In North America, a leading OEM was undertaking construction of a power plant when leaks were identified in seventy globe valves. These were located in high-pressure, high-temperature severe service applications. Specifically, the OEM was faced with the following concerns:
- Safety - The OEM made initial attempts to fix the gland packing leaks of the originally installed globe valves by replacing the packing and retorquing the gland packing bolts. Despite their determined efforts, this caused not only a concern of visibility, but as the environmental ambient temperature conditions dropped, the leaking steam would freeze, elevating the level of concern. While the OEM had several requirements, safety was their top priority. Before, the plant could be handed over to the end-user, the OEM knew they had to resolve these serious issues.
- Efficiency - In addition to the globes’ visible leakage, the hidden leakage leaking past the downstream seat became a major issue. Globe valves are permitted to leak, even when brand new going into the systems as they are only tested to Class IV, V or VI. In order for OEMs/ EPCs to keep to their contractual efficiency promises, it is imperative that steam is kept in the systems. The effects of steam loss results in significant efficiency losses.
- Back charges/LDs - The OEM was soon to be exposed to hefty late delivery penalties and back charges due to the inability of not being able to meet their pressing deadlines.
The OEM was sceptical about cutting out the globe valves and replacing them in-kind. By doing so, they would continue to face the previously identified challenges. The warranty team decided, instead, to replace them with ValvTechnologies’ zero-leakage metal-seated ball valves.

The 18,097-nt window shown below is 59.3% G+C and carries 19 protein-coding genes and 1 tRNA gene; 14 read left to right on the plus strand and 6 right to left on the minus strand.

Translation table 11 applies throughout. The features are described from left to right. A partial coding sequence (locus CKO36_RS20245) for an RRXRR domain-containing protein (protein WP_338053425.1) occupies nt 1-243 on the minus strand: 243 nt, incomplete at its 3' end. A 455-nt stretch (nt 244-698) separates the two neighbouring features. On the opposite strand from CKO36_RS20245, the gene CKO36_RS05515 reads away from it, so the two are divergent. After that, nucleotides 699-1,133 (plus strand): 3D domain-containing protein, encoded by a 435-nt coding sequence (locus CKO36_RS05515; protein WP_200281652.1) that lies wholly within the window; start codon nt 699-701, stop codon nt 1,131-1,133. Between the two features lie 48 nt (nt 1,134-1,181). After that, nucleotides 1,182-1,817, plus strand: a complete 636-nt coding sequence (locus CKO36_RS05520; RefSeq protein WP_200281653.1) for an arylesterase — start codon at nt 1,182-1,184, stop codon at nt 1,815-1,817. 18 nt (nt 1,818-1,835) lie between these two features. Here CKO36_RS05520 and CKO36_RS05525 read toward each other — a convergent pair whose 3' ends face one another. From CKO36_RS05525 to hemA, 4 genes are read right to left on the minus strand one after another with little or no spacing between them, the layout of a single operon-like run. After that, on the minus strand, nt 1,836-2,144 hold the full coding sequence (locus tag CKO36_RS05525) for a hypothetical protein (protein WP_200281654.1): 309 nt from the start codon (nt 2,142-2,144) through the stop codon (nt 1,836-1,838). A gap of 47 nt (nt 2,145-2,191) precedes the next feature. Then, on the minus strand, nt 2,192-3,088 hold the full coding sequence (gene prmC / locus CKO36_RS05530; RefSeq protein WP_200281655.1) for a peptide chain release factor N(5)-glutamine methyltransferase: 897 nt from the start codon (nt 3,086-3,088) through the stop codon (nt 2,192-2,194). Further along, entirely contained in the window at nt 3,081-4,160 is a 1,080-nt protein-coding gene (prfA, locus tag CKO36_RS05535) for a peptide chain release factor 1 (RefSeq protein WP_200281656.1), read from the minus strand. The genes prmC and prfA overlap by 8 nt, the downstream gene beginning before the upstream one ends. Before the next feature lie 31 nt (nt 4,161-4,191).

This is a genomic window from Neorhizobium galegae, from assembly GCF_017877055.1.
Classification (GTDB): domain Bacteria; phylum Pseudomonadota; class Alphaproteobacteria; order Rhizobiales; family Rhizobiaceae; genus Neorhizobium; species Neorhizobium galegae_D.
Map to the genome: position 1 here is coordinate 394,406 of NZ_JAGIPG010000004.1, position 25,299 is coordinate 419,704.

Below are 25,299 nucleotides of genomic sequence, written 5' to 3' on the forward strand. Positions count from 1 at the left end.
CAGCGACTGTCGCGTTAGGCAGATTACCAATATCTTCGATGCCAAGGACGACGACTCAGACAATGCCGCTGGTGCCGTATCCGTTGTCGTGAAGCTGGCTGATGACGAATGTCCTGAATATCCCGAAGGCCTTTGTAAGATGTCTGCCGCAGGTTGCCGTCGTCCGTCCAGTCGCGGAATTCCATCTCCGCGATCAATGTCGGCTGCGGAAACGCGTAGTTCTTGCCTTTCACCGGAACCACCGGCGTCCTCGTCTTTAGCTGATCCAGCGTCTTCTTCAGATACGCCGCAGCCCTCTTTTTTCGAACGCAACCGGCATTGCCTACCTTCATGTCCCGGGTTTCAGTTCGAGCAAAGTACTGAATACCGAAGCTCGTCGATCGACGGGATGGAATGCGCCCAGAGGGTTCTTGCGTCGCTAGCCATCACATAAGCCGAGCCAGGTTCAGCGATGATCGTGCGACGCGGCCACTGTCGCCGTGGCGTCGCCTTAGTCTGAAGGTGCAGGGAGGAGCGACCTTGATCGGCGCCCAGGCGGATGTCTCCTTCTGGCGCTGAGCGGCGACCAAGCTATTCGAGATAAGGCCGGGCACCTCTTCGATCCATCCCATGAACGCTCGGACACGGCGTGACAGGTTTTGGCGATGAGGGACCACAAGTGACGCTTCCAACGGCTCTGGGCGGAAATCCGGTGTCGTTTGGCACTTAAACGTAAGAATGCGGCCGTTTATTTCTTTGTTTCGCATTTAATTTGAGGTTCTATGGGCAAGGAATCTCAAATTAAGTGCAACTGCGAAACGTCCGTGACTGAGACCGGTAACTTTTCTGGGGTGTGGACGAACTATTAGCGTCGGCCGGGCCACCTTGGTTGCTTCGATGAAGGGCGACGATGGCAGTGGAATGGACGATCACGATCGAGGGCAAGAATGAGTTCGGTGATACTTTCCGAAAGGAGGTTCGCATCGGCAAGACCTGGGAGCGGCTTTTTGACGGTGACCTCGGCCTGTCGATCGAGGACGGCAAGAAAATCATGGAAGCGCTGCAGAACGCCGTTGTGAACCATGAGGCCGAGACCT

Once the decision was made, timing became critical and ValvTechnologies quickly implemented a resolution plan. The plan involved scouring their warehouses and distribution network to locate the valves necessary to not only resolve the leakage issues, but to get the valves expedited to site to meet the OEM’s deadline.
The team’s collaboration allowed ValvTechnologies to deliver 70 ball valves in a variety of sizes, pressure classes, materials, etc. required (1" – 3", 900# - 4500# in carbon steel, F22 and F91). All valves arrived in time and were installed within the remaining five weeks prior to the OEM’s liquidated damages (LDs) kicking in.
In addition to helping the OEM overcome their immediate problem, ValvTechnologies assisted in addressing their safety concerns that also eliminated massive LDs and performance back charge penalties. The OEM’s Optimization Team performed tests to determine the final outcome relating to performance and efficiency of this site.
To the delight of the OEM and its customer, the reported outcome stated that after the steam leakages were fixed and valves were adjusted to capture more steam along with a variety of other maintenance procedures performed, the corrected steam turbine gross power was increased approximately by 10.3 MW. These actions not only increased the overall plant output by roughly 10 MW but also decreased the plant heat rate by 64 Btu/kWh.